BILL SHAPIRO: Your Graflex is 110 years old. Just for context, it was made the year Harriet Tubman died, Joseph Stalin was hauled off to Siberia, and the crossword puzzle was invented. How does the camera feel in your hands?
JOSHUA PAUL: I’ve owned a bunch of different cameras over the years, but this one fits in my hands like it was meant to be there.
Modern cameras are made of lightweight magnesium compounds or plastic. Not this. The Graflex is made of mahogany and leather and a little metal. It’s about the size of two shoeboxes, weighs 8.6 pounds, and it has a way of tapping into all of your senses. It smells like an old Mercedes from the ‘50s, like old leather in the sun. When I’m holding it, I feel like I’m holding history.
BS: Digital cameras shoot F1 at a shutter speed of an 8000th of a second. But you only shoot at around a 30th or a 60th of a second. Obviously, at that speed, you can’t catch the cars flying by. So what are you hoping to capture in your pictures?
JP: The beauty of this camera is that it has the ability to create a sense of timelessness. And that can make a moment feel important, even epic. My Graflex came with a brass Bausch & Lomb lens, I’m guessing from about 1880. I’ve never seen another one like it, and I sort of stumbled onto a unique way to rearrange the elements of the lens so that the focus is sharp in the middle but there’s an immediate fall-off in sharpness.
So it creates a vignette effect. To me, that gives the images more emotional impact. They sort of summon the history of racing in each frame, almost as if you’re capturing the past and the present in a single moment. It also creates this wonderfully anachronistic friction, like you’re shooting these rocket ships with a tool invented when people still used a horse and buggy. That’s part of the magic. It’s just so unlikely to be shooting Formula One racing, where cars are made of carbon fiber and other space-age materials, with this camera. To your point, though, I’m shooting pictures that are about more than cars. These aren’t news photos and it’s not about who won or who came in third on any given day.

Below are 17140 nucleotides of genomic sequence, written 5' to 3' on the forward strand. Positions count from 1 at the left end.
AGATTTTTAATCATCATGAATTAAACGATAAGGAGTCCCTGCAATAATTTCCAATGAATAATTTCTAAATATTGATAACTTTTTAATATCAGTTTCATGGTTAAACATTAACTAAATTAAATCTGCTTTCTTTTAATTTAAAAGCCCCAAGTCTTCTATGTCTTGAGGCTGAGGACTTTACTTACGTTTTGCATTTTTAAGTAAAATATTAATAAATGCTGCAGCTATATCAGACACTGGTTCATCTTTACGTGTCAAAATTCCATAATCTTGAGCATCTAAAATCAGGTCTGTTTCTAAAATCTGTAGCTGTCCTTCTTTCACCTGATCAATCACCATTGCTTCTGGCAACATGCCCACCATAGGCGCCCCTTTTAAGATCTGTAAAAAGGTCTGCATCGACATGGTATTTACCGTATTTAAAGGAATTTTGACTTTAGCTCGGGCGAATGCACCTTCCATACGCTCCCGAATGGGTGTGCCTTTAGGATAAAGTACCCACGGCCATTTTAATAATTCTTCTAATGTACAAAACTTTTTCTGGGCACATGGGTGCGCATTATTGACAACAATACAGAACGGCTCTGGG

BS: So, what are these images about?
JP: They’re about beauty, about shapes, about light, and creating a body of beautiful images. I love the fact that I can get a photograph with interesting shapes and shadows – a Ferrari in silhouette in the background, a moving tire in the pit in the foreground, and the gorgeous clouds above - regardless of the subject matter. And with respect to the “timeless” aspect of the pictures, I should say that by shooting with my Graflex, where it’s only going to be sharp in the center of the photo, the advertising on the cars is blurred out, so you just see the shape of the car, which hopefully evokes memories of the ‘40s, ‘50s, and ‘60s.
BS: So you’ve been shooting with F1 with the Graflex for nearly a decade. What are you most proud of?
JP: I’ve photographed nearly every living Formula One driver. Forty in all, including some of the guys who won in the ‘60s and ‘70s. I think I’m the only one who’s done that. The first world champion I shot was Sir Jackie Stewart. When I asked him if I could take his portrait, he was a little hesitant and asked why. As we walked and I talked, I showed him the camera and told him it was from 1913. Since then, I’ve photographed him half a dozen times.
But honestly, even though I’ve been doing this for a while, when I’m down on the track, whether I’m shooting a world champion or a pit crew changing a tire, I feel like a little kid. I still get goose bumps. It’s just this incredible, powerful thing, the sounds and smells and the shifting light. Your senses are heightened and I can’t believe I get to try to capture it all with the Graflex.